Dan Szczesny, on being the man he could never have been twenty years ago.
Two years ago, myself and my foster daughter Janelle (age nine at the time) spend a year hiking some of the more difficult peaks and valleys in our beloved White Mountains. We hiked in all weather, over 230 miles and 52 mountains, one peak a week. I was 45 when I did that.
Last week, The Good Men Project ran a story by Dave, the dadaventurer, who was surprised that parents these days are trending older (or at least older than the late 20s, which is what I gather Dave to be.) Dave’s reasoning seems to be that children need time outside, need to run around and play. I agree. Alas, us old fogies, says Dave, won’t be able to keep up.
Well, today, Janelle and I continue to hike and now run. She’s on the cross country team at her middle school and can whip my butt pretty good on the trails, but to date, my back has not given out. Or my feet. Or my knees or eyes. In December, my wife and I will bring another daughter into our misfit little family. That means I’ll be 60 when the new one becomes a teenager, and you know what? I can’t wait.
Janelle keeps me young and happy and healthy. She gives me incentive to be the best man I can, physically and mentally. And now, as we prepare for the new hiker/runner/outdoorsy kid to enter our lives, and the search begins for a new kid backpack carrier and we try out various running carriages and test the best pack and plays that will allow my little one time outside, my life and body will be renewed again. And as she graduates from our backyard, to the beach, to the woods and then to the mountains, I’ll be with her every step of the way.
And the best part? I’m not a young man. I have twenty years of experience, education and hard knocks behind me. I paid my dues and now my kids will benefit because I’ll be able to spend more time with them instead of hitting the salt mines every day to make ends meet. I’ll be able to talk to them about Europe and Asia because I’ve lived there. Now, as I take night classes to get certification in Elementary Ed. to add to my other degrees, I can do that from home, with my baby in my arms instead of rushing to sneak a kiss in at night before she falls asleep. I’ll be the man and father I could never have been when I was 25.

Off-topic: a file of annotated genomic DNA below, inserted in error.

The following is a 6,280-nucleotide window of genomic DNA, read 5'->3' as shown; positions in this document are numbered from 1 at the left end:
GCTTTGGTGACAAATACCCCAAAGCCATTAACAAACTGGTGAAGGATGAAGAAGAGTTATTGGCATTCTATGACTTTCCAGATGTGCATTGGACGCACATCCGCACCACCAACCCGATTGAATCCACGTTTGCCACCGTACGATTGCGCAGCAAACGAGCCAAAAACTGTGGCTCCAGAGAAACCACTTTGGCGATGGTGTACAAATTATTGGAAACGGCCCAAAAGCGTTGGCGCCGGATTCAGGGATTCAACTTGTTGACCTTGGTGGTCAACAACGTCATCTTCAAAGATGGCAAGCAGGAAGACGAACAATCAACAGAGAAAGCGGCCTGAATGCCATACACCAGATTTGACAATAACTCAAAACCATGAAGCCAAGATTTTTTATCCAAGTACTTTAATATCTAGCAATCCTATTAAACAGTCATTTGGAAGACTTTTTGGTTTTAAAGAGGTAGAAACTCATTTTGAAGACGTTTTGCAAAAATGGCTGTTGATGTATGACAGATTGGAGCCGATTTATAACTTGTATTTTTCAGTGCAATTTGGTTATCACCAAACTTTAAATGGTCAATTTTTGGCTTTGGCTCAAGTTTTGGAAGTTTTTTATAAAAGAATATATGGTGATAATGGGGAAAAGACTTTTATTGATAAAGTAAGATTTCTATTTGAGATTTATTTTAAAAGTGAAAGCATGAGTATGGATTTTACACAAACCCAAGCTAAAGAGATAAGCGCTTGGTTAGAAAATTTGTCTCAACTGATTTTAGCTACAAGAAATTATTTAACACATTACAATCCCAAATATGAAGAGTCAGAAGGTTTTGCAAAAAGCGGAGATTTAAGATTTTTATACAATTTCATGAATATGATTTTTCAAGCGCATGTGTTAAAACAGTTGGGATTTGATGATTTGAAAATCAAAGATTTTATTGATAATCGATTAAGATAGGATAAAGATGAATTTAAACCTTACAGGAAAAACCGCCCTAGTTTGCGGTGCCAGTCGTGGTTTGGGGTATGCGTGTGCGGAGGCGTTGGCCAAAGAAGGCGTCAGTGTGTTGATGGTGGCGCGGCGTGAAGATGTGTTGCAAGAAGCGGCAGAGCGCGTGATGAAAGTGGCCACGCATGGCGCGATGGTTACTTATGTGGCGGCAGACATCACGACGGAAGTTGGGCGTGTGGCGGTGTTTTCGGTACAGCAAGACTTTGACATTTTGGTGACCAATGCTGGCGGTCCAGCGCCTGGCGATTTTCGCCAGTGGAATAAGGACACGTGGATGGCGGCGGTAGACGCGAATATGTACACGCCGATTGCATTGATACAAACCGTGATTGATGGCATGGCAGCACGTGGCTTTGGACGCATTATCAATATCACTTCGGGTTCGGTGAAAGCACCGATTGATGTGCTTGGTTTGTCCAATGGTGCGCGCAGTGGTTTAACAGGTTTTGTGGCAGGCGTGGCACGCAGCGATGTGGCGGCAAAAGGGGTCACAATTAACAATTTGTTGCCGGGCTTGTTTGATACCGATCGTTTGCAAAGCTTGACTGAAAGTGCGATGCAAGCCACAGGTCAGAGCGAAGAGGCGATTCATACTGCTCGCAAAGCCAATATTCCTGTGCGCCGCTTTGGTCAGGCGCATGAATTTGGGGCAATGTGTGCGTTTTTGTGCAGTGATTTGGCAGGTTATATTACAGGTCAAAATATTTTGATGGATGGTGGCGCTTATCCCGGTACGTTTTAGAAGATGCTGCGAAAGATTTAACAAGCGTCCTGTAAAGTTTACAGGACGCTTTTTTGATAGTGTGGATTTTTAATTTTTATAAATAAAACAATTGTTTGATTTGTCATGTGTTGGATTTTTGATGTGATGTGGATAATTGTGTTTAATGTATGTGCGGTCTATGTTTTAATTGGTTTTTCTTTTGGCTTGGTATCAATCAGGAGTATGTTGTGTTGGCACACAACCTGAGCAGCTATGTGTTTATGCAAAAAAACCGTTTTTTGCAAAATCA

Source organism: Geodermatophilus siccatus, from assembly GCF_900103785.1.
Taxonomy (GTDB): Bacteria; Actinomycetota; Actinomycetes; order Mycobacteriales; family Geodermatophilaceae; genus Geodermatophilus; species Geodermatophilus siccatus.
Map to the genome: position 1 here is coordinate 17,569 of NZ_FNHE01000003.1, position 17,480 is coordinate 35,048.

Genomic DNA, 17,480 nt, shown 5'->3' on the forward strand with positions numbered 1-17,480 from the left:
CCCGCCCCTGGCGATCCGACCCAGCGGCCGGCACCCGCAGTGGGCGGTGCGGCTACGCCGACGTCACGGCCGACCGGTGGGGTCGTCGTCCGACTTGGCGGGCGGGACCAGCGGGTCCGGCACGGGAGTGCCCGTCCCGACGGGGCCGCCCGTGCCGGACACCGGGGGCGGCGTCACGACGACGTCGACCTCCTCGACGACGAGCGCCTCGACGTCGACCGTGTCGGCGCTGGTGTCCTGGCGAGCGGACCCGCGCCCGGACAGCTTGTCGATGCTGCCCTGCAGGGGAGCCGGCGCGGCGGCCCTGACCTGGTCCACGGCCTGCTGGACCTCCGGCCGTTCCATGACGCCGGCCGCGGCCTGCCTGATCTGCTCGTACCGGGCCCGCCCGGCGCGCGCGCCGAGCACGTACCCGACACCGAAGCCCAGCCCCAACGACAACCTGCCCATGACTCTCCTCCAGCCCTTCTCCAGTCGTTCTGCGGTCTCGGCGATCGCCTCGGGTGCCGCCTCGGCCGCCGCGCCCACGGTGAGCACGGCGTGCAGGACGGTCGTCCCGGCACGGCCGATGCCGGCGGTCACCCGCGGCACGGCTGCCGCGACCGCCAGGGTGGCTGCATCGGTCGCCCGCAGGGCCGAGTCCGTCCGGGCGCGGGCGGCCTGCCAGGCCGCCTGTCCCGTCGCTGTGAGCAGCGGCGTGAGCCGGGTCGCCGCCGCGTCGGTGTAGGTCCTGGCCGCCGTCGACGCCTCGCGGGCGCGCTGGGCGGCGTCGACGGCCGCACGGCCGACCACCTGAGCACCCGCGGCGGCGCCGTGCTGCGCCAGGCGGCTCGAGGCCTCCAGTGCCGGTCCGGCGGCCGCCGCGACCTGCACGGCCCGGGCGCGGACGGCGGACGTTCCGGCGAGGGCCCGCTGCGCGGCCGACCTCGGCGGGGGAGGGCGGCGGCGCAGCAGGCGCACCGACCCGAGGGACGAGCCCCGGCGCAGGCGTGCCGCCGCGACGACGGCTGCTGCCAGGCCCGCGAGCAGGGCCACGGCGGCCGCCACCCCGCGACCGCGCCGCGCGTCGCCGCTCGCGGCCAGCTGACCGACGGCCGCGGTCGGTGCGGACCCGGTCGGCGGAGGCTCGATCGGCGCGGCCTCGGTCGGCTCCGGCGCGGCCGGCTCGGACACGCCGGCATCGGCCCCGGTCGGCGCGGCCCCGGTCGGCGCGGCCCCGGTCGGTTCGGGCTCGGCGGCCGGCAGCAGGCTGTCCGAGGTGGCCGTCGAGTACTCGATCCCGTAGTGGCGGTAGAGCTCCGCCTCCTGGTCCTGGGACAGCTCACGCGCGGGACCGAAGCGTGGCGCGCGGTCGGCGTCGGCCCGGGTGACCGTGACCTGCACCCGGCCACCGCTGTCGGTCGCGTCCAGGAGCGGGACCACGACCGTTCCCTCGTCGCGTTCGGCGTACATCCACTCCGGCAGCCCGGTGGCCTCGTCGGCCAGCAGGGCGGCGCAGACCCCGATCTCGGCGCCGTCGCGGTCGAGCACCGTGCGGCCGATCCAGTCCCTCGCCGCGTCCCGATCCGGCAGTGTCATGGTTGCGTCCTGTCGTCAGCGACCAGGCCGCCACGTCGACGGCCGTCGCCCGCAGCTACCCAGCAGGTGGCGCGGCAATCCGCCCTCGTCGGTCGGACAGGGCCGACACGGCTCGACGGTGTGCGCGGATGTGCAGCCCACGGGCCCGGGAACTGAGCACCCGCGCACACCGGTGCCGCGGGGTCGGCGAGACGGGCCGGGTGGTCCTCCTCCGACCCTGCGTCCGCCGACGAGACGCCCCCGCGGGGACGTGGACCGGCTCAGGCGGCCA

At 47, I can cook. I know how to replace a toilet. I am an expert at the tumble dry. I can set up a tent in bad weather in under 15 minutes. I could not do any of those things at 25. When my wife and I sit in our living room and I place my hands on her belly, my daughter-to-be kicks and rolls when I crank up the Beatles or Bob Dylan.
The downside? I won’t have as many years with the kids, theoretically at least. But life doesn’t have a plan for you. Your check out date could be as random at 60 as it could at 20. And I’ve learned from experience that time means little in the face of time well spent.
I have a gym membership and I have reason to use it, several reasons as it turns out. Oh, and by the way, Dave, here’s a little advice from one of us geezers; when your child becomes a tween, then a teenager, it won’t matter if you’re 40 or if you’re 60. She’ll still be able to kick your ass at whatever she wants and there’s nothing you’re going to be able to do about that. And that’s a good thing.
Photo: The author, 45, and his foster daughter, Janelle, 9, at the summit of Mt. Pemigewasset in the White Mountains. Used with permission.